Courage, resilience in boxcar boy’s story
Courage, resilience in boxcar boy's story
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Hey there, time traveller!
This article was published 17/07/2021 (569 days ago), so information in it may no longer be current.
Local author MaryLou Driedger used her grandfather’s story to help her write Lost on the Prairie (Wandering Fox/Heritage House, 224 pages, $15, paperback). He was left behind in a disconnected boxcar as the family travelled from Kansas to Saskatchewan.
In Driedger’s mid-level novel, set in 1907, 12-year-old Peter Schmidt faces the same calamity. There’s plenty of action and suspense as Peter spends time with an Indigenous family, helps rescue a man from quicksand and gets stranded on a broken Ferris wheel.
Peter shows resourcefulness and courage as he faces numerous hazards and learns about places (including early Winnipeg) he never knew existed. Readers ages 8-12 will find excitement on every page as they trace Peter’s journey north.
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A hint of the supernatural adds spice to any novel, and Prince Edward Island-born Regina M. Hansen includes plenty of it in The Coming Storm (Atheneum, 288 pages, $25, hardcover).
Beet (Beatrice) MacNeil isn’t surprised to see her old friend Gerry appear soaking wet outside her P.E.I. cottage until she sees his eyes and realizes he’s not alive. As events unfold, a strange woman moves into a nearby home, a baby boy is threatened and Beet survives an encounter with an undersea monster that tries to drown her.
Weaving together a number of traditional maritime folktales, Hansen raises the temperature of mystery and mayhem as Beet struggles to keep her family safe. Written for ages 12 and up, this is a tale that will make readers keep their lights on in the dark. Hansen has written a number of ghostly tales specializing in witchcraft, vampires and fairies. She now lives in Somerville, Mass.
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Those unforgettable B&B owners Winnipeg-born Bill Richardson and artist Bill Pechet have produced a deceptively simple little book, Hare B&B (Running the Goat, 64 pages, $23, hardcover) that will amuse any age level, but especially six- to eight-year-olds.
Only Richardson the poet could come up with eight rhyming names for the hares in this story as they battle a wily coyote, who comes to their B&B with malicious intent. You’ll laugh aloud and enjoy Pechet’s dainty illustrations.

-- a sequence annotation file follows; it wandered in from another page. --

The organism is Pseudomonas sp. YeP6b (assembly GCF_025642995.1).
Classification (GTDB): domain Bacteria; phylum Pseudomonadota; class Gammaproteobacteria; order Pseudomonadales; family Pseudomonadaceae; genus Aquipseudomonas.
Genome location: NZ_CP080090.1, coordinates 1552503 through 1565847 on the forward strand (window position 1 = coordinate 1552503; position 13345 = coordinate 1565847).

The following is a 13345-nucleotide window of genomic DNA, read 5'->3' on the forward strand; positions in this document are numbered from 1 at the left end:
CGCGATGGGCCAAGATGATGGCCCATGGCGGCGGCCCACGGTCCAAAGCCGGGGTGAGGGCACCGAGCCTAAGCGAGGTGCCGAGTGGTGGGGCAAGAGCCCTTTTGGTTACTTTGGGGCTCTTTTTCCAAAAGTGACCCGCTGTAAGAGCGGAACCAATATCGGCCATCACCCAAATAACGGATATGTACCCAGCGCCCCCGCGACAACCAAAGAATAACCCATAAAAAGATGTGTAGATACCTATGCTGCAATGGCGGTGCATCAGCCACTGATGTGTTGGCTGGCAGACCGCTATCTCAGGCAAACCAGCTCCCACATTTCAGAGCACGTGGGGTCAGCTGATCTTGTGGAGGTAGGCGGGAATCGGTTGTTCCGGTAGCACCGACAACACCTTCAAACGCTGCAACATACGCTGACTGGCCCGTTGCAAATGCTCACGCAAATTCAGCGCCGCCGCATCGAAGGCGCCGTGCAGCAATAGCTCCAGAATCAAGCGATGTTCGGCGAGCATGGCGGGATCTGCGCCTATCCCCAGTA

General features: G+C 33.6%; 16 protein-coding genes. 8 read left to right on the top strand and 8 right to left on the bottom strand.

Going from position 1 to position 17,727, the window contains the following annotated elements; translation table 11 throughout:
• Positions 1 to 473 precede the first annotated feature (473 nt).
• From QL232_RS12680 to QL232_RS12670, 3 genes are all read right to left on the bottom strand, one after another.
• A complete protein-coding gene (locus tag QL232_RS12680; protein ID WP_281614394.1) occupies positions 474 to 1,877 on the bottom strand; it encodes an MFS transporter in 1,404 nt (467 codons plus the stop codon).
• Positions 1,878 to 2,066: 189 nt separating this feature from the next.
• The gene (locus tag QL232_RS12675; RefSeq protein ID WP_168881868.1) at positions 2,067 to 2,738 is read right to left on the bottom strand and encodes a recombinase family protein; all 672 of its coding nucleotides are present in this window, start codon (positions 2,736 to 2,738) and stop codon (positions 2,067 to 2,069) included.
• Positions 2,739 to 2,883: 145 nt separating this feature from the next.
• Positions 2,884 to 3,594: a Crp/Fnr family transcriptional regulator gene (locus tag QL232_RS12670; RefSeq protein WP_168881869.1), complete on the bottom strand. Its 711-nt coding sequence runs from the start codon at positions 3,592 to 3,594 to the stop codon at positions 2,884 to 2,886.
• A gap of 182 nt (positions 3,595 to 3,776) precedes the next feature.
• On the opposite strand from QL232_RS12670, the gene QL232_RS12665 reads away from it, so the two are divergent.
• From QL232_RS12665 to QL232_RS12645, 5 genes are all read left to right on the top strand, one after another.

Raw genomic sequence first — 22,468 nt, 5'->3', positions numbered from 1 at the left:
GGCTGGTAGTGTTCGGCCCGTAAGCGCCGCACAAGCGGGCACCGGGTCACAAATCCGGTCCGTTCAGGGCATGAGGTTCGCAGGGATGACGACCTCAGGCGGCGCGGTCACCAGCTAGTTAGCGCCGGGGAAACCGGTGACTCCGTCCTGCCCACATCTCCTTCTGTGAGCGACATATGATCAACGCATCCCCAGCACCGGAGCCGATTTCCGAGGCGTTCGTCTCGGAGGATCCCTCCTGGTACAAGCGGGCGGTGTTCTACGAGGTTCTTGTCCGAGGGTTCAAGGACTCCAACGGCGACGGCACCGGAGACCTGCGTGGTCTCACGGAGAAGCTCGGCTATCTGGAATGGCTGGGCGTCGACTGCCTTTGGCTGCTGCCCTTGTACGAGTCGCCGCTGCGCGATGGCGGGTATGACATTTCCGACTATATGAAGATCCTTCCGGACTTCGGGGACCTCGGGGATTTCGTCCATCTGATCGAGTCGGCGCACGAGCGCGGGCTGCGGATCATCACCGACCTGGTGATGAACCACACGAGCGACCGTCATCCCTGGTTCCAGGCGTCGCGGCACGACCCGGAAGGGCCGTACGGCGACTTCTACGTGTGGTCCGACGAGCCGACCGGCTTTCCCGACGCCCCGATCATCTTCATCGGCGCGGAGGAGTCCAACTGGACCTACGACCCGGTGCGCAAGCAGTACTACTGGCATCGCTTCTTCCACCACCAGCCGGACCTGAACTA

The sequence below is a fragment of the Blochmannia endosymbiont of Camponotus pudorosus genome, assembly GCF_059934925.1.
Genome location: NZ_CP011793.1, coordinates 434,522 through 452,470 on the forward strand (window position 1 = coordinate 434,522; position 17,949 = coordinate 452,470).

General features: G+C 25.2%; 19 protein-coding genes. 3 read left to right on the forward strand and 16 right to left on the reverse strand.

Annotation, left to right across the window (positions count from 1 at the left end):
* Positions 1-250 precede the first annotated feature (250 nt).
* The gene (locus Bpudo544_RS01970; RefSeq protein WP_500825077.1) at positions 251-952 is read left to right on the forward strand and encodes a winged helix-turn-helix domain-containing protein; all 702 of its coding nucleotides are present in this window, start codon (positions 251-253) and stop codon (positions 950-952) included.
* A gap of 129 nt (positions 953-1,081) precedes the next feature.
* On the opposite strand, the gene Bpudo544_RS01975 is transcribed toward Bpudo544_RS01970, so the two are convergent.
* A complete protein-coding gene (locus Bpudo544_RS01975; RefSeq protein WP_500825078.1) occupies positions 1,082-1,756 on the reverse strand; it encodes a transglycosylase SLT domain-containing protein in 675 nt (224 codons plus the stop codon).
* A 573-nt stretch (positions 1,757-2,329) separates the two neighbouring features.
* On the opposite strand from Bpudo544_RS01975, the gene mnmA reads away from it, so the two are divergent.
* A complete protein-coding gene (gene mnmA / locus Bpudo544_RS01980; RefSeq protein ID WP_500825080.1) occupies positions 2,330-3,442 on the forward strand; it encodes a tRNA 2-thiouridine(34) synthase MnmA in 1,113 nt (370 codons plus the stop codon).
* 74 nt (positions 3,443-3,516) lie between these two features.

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Eleven-year-old Anna is preparing to enter middle school as her best friends and family are changing. In Anna Analyst (Great Plains Publications, 112 pages, $12, paperback), by Calgary author Patti Edgar, Anna tries to solve her problems by analyzing handwriting.
She’s determined to keep two tortoises that live in her room, despite her parents’ plan to remove them. While her best friend Lana wants to try on makeup and new clothes, Anna wants everything to stay the same. Seeking answers in her book on graphology (handwriting), she blames others until she analyses her own signature.
Mid-level readers (8-12) will sympathize with Anna’s trials.
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What will make us less reliant on plastic? For Isley, a young girl who lives close to the ocean, it’s the sight of a whale dying on the beach because its stomach is full of discarded cups, bottles and trash.
No More Plastic (Pajama Press, 32 pages, $23, hardcover) by Ontario author and illustrator Alma Fullerton, is set in Prince Edward Island.
Isley is determined to educate her neighbours about the dangers to the environment of discarded plastic. She decides to make a life-size whale sculpture out of plastic refuse. It takes her many months but when she’s finished, others remember the dead whale and realize the results of their carelessness.
Fullerton provides ways even children can help: by taking their school lunches in lidded containers instead of plastic wrap, for example, or using refillable water bottles. She reinforces her message by making her vividly coloured illustrations from sand, moss and repurposed plastic. Ages 4-7.
Helen Norrie is a former teacher/librarian who hopes sandy beaches here will be free of plastic trash.